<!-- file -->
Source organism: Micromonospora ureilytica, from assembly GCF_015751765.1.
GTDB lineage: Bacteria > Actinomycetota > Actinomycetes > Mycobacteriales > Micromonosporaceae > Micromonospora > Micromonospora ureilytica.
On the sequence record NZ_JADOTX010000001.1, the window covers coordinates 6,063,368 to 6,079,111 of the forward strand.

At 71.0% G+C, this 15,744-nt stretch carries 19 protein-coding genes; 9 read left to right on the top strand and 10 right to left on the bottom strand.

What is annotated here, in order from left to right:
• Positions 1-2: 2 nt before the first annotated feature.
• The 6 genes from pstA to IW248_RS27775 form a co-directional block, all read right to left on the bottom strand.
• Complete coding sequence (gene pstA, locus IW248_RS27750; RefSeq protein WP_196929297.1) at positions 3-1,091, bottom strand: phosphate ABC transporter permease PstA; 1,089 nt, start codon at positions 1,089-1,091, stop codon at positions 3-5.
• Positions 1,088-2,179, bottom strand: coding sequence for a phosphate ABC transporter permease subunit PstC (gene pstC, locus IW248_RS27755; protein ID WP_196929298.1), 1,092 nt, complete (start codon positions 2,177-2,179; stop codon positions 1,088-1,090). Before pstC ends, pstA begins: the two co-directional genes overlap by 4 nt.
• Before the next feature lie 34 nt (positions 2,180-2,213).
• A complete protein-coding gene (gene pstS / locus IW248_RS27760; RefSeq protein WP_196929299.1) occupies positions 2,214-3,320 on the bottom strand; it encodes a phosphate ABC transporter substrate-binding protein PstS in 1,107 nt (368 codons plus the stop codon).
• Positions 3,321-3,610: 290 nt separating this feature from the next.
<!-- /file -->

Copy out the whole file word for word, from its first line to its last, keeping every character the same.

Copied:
Source organism: Micromonospora ureilytica, from assembly GCF_015751765.1.
GTDB lineage: Bacteria > Actinomycetota > Actinomycetes > Mycobacteriales > Micromonosporaceae > Micromonospora > Micromonospora ureilytica.
On the sequence record NZ_JADOTX010000001.1, the window covers coordinates 6,063,368 to 6,079,111 of the forward strand.

At 71.0% G+C, this 15,744-nt stretch carries 19 protein-coding genes; 9 read left to right on the top strand and 10 right to left on the bottom strand.

What is annotated here, in order from left to right:
• Positions 1-2: 2 nt before the first annotated feature.
• The 6 genes from pstA to IW248_RS27775 form a co-directional block, all read right to left on the bottom strand.
• Complete coding sequence (gene pstA, locus IW248_RS27750; RefSeq protein WP_196929297.1) at positions 3-1,091, bottom strand: phosphate ABC transporter permease PstA; 1,089 nt, start codon at positions 1,089-1,091, stop codon at positions 3-5.
• Positions 1,088-2,179, bottom strand: coding sequence for a phosphate ABC transporter permease subunit PstC (gene pstC, locus IW248_RS27755; protein ID WP_196929298.1), 1,092 nt, complete (start codon positions 2,177-2,179; stop codon positions 1,088-1,090). Before pstC ends, pstA begins: the two co-directional genes overlap by 4 nt.
• Before the next feature lie 34 nt (positions 2,180-2,213).
• A complete protein-coding gene (gene pstS / locus IW248_RS27760; RefSeq protein WP_196929299.1) occupies positions 2,214-3,320 on the bottom strand; it encodes a phosphate ABC transporter substrate-binding protein PstS in 1,107 nt (368 codons plus the stop codon).
• Positions 3,321-3,610: 290 nt separating this feature from the next.